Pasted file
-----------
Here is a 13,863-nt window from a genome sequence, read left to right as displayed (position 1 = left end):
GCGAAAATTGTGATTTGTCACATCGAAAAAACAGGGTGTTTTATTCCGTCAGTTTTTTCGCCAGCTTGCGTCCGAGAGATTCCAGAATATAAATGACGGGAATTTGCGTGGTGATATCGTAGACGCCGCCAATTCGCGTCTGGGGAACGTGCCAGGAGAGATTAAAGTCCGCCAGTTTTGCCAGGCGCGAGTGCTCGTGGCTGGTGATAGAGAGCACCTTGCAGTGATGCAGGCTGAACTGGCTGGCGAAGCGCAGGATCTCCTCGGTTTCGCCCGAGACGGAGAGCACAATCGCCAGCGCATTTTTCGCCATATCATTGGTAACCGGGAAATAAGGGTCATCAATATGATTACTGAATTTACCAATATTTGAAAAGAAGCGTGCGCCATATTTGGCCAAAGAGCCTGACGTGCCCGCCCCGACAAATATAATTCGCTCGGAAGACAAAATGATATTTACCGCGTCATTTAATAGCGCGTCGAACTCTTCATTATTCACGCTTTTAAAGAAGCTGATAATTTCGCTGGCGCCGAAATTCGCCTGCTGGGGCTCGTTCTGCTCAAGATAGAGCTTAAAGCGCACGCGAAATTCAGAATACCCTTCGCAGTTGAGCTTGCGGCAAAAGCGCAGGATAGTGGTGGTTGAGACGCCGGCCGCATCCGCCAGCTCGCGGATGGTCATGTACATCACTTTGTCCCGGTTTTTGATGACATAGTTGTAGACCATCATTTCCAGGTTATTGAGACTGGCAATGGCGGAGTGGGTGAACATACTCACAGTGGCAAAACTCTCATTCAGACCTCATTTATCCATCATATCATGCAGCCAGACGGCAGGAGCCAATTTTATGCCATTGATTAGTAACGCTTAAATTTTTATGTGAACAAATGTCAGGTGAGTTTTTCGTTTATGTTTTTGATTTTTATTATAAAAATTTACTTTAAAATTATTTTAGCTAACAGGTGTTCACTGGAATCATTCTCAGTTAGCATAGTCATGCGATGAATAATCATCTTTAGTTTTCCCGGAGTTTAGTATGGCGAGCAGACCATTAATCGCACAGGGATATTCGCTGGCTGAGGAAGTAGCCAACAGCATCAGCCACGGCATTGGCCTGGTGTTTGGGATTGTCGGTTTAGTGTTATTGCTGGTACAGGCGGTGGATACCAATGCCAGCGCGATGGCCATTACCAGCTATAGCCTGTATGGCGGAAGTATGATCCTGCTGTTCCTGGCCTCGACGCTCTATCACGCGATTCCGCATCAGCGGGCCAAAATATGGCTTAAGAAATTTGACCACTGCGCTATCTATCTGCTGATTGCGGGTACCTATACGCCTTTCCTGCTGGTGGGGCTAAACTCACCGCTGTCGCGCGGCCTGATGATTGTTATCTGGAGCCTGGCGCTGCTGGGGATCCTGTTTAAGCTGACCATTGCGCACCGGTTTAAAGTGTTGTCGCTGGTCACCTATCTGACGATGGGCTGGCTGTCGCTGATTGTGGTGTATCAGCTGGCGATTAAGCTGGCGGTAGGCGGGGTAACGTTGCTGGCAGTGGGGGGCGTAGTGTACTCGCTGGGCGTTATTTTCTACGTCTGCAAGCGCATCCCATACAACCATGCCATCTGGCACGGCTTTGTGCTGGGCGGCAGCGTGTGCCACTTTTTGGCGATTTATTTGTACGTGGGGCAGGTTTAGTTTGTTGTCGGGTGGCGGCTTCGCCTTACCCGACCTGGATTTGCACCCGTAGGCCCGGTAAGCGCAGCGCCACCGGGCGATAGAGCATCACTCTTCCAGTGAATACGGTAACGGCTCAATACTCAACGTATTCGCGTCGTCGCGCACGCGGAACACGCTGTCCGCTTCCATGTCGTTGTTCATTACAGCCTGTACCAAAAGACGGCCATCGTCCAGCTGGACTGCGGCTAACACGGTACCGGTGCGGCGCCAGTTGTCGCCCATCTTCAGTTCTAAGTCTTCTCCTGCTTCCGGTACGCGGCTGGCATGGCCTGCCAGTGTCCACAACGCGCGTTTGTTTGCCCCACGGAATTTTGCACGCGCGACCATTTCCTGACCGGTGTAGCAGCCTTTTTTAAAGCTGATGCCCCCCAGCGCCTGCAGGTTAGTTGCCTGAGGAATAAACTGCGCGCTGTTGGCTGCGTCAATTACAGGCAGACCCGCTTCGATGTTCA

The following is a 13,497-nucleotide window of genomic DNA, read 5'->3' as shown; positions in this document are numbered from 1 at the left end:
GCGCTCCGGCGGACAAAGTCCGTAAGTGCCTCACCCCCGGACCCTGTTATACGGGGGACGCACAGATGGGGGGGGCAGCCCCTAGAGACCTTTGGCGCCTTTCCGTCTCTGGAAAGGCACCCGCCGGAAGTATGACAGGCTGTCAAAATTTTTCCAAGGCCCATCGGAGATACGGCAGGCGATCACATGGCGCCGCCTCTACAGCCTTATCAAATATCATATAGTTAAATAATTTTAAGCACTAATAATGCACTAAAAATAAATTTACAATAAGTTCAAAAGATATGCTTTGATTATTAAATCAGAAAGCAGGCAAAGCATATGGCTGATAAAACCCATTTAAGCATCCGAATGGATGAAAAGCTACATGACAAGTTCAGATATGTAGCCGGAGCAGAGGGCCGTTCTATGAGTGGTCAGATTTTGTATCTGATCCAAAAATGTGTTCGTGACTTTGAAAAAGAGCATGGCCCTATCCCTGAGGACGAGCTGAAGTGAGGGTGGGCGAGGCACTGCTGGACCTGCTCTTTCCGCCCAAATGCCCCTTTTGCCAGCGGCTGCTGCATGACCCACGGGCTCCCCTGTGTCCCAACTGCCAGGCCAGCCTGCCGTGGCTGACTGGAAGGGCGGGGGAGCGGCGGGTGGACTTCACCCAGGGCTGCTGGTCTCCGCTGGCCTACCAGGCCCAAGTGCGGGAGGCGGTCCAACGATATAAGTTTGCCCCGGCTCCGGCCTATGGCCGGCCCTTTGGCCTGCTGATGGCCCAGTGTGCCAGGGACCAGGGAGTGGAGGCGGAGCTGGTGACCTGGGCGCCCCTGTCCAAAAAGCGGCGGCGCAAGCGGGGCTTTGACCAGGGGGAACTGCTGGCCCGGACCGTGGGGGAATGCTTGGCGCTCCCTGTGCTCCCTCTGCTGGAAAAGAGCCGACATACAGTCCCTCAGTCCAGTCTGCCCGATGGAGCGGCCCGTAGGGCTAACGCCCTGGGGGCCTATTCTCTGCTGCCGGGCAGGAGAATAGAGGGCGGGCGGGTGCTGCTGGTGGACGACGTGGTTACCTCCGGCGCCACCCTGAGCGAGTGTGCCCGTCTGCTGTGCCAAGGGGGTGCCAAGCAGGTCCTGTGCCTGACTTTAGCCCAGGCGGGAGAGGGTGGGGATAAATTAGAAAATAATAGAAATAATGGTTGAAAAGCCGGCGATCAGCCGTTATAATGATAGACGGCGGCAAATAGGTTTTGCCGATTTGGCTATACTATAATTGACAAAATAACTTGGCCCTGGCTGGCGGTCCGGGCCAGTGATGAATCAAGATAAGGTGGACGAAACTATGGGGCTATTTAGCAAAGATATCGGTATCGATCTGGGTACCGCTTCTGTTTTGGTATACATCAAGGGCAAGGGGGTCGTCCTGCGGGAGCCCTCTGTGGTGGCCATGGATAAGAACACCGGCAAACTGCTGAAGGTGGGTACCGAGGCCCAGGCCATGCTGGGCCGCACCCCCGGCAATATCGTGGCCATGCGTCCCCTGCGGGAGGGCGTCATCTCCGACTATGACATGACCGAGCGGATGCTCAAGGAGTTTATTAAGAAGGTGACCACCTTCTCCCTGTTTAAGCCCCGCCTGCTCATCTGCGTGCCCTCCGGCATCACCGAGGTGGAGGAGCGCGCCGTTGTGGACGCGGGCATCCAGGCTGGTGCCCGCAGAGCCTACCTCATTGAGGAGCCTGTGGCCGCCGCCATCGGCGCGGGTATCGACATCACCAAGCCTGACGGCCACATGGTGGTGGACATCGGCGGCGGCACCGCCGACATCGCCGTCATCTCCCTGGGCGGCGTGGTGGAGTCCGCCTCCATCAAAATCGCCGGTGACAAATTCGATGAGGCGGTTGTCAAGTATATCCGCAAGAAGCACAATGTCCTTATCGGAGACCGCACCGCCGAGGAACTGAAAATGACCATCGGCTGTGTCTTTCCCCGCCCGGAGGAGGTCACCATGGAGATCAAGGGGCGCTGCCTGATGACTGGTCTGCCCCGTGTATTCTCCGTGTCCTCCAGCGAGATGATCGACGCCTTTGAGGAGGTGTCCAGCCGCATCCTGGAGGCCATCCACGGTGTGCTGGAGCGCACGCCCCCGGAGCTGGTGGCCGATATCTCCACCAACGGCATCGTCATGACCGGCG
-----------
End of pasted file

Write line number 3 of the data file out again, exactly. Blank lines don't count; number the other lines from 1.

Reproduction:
The following is a 13,497-nucleotide window of genomic DNA, read 5'->3' as shown; positions in this document are numbered from 1 at the left end: